Of the top 10 NFT collections by market cap, seven, according to CoinMarketCap, are what could be called “avatar NFTs” – headshots, basically, of cartoon characters or pixelated people. The collections topping the charts include CryptoPunks, Bored Ape Yacht Club and Pudgy Penguins, all of which have been feverishly fawned over in recent weeks in my corner of Anglophone Crypto Twitter.
David Z. Morris is CoinDesk’s Chief Insights Columnist. This article is excerpted from The Node, CoinDesk’s daily roundup of the most pivotal stories in blockchain and crypto news. You can subscribe to get the full newsletter here.
Today we’re publishing a deep dive into the inexplicable allure of non-fungible tokens. On the face of it, these are lines of code and (in many cases) links to JPEGs, which wouldn’t seem likely to make them the object of a near-obsessive collecting frenzy. But they clearly are, with trading volumes on leading marketplace OpenSea continuing to surge.
The dominance of avatars is a powerful window into this mysterious, seemingly nonsensical explosion of interest. A set of social norms is quickly emerging, primarily on Twitter, that assumes you only display an NFT in your avatar if you own it. Getting caught posting something you don’t own is a reputational risk, and Crypto Twitter is a significant professional venue, so there’s a very clear status game afoot: The people who can display the most expensive NFT is showing off just how rich and successful they are.
NFTs, then, are tapping into some of our deepest instincts: Humans, just like our close chimpanzee relatives, are obsessed with social status and hierarchy.
Avatar NFTs leverage this with their issuance structure, which CryptoPunks somehow got right the first time out of the gate. Most of the avatar series are issued in large but strictly limited quantities of roughly 5,000 to 10,000. And they’re mostly algorithmically generated from a set of “features” with varying rarities, which creates a fairly simple internal hierarchy. At the same time, the wide variation in features makes it easier for buyers to choose something that speaks to their identity or taste.
Contrast that with “art NFTs” – that is, single pieces or very short-run multiples. The hierarchy of art across artists and styles is pretty nebulous and subjective by comparison to a huge coordinated set. Some CryptoPunks, clearly, are cooler or more rare than others, but the most coveted also make the rest of the set appealing. A single piece of art can have deep personal appeal but provides a less obvious connection to a (hierarchical) community.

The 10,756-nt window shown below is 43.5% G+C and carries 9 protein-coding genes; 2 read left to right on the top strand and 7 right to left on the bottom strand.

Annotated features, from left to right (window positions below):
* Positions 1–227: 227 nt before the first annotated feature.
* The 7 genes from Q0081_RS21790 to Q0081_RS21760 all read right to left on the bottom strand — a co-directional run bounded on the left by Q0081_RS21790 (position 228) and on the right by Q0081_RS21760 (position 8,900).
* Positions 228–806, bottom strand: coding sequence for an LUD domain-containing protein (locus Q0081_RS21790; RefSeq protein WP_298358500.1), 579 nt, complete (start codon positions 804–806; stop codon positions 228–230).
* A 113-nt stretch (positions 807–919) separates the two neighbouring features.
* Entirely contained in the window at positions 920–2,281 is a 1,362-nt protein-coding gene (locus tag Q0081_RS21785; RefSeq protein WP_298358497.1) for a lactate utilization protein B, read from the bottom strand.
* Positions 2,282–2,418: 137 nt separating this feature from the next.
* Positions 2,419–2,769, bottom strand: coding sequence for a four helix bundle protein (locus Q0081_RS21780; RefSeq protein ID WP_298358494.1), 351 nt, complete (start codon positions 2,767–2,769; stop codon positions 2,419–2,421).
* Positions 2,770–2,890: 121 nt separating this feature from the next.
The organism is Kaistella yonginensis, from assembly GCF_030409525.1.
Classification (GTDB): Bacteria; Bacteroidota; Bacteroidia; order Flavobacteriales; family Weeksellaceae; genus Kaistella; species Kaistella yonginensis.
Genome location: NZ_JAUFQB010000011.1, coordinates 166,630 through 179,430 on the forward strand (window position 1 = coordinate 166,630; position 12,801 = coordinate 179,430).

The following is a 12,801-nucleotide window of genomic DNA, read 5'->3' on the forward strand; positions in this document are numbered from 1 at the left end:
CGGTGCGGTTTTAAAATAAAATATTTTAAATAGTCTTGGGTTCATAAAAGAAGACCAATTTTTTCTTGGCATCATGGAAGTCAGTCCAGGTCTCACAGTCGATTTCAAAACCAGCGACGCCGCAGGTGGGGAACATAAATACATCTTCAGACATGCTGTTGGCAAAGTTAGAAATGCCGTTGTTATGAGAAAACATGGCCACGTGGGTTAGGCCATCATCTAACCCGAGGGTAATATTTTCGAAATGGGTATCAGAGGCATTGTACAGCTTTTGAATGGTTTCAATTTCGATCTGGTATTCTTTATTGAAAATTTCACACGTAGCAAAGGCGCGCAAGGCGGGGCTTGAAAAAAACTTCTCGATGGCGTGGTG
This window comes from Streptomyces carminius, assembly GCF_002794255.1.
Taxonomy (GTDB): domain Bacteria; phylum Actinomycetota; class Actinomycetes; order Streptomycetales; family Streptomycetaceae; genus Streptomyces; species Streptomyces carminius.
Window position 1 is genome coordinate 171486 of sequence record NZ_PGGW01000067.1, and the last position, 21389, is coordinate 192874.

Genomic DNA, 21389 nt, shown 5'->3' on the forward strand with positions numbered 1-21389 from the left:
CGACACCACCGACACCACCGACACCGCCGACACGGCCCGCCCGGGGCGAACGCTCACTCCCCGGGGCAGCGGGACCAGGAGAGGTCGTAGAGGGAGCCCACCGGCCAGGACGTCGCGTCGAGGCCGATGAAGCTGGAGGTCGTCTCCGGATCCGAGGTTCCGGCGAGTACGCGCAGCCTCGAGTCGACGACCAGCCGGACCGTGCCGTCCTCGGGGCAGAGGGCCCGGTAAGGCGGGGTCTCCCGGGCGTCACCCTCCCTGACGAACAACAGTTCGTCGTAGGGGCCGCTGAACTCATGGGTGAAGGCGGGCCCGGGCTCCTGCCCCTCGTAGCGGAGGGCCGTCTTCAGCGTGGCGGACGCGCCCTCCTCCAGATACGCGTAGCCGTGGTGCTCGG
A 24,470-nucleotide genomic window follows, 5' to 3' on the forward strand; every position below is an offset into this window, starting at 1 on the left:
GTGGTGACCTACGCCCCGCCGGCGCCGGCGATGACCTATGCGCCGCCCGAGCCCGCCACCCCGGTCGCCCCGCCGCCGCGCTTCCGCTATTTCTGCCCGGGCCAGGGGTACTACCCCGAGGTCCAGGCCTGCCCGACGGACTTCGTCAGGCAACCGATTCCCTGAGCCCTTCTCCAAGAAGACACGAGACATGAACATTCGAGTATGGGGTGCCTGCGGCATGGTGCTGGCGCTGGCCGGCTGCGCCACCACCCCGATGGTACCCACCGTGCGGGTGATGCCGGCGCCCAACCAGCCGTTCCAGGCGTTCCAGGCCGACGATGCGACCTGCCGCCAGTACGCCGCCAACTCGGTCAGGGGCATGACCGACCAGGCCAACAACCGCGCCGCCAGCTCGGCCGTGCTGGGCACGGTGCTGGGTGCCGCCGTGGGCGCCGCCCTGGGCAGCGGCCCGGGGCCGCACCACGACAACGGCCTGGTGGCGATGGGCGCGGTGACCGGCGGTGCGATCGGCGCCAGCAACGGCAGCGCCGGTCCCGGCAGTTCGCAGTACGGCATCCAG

The limited nature of these series is also crucial. Contrast CryptoPunks with CryptoKitties, an NFT series also released in 2017 that hasn’t had the staying power of the Punks. That may have something to do with their distinct art styles, but the “breeding” features built into CryptoKitties are likely their biggest Achilles’ heel.
This sort of programmability is very interesting and remains an exciting frontier in NFT design. But in this case, it means there are just too many kitties – theoretically, up to 4 billion. It seems to have really held down the price – you can still buy a CryptoKitty, even some pretty early ones, for dust.
For the NFT avatar status game to hold, the emerging norms around their use on Twitter will need to be increasingly formalized. What’s unspoken among crypto insiders will need to be formalized as the trend spreads, particularly through software systems for publicly verifying ownership. Building entirely new NFT social networks is likely a fool’s errand, but users on platforms like Discord or YouTube would probably love a verified way to display their NFT avatars, whether on-site or third party. Eventually, they’ll demand it.
That would mean even more chances for status-chasing human apes to exercise their instincts online, which sounds like money in the bank for NFT creators.